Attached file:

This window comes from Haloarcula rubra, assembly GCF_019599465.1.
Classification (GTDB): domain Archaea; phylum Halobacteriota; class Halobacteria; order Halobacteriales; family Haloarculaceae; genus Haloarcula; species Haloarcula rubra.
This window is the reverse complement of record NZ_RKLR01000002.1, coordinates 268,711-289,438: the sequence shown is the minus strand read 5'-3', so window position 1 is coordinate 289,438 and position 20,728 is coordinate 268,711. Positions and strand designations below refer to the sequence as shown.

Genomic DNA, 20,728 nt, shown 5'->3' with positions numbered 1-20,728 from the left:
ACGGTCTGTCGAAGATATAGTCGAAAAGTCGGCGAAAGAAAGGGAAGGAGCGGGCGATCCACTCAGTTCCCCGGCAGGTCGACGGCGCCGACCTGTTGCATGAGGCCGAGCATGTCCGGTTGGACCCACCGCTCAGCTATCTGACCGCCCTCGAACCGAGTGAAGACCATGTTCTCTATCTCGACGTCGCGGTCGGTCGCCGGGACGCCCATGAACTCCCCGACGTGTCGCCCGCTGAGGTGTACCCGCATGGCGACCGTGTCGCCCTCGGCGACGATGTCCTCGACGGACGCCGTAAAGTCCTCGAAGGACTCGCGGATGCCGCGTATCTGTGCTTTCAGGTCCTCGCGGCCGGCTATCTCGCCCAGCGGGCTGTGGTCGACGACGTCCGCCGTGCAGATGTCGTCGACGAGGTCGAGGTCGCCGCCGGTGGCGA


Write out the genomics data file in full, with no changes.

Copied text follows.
This window comes from Haloarcula rubra, assembly GCF_019599465.1.
Classification (GTDB): domain Archaea; phylum Halobacteriota; class Halobacteria; order Halobacteriales; family Haloarculaceae; genus Haloarcula; species Haloarcula rubra.
This window is the reverse complement of record NZ_RKLR01000002.1, coordinates 268,711-289,438: the sequence shown is the minus strand read 5'-3', so window position 1 is coordinate 289,438 and position 20,728 is coordinate 268,711. Positions and strand designations below refer to the sequence as shown.

Genomic DNA, 20,728 nt, shown 5'->3' with positions numbered 1-20,728 from the left:
ACGGTCTGTCGAAGATATAGTCGAAAAGTCGGCGAAAGAAAGGGAAGGAGCGGGCGATCCACTCAGTTCCCCGGCAGGTCGACGGCGCCGACCTGTTGCATGAGGCCGAGCATGTCCGGTTGGACCCACCGCTCAGCTATCTGACCGCCCTCGAACCGAGTGAAGACCATGTTCTCTATCTCGACGTCGCGGTCGGTCGCCGGGACGCCCATGAACTCCCCGACGTGTCGCCCGCTGAGGTGTACCCGCATGGCGACCGTGTCGCCCTCGGCGACGATGTCCTCGACGGACGCCGTAAAGTCCTCGAAGGACTCGCGGATGCCGCGTATCTGTGCTTTCAGGTCCTCGCGGCCGGCTATCTCGCCCAGCGGGCTGTGGTCGACGACGTCCGCCGTGCAGATGTCGTCGACGAGGTCGAGGTCGCCGCCGGTGGCGA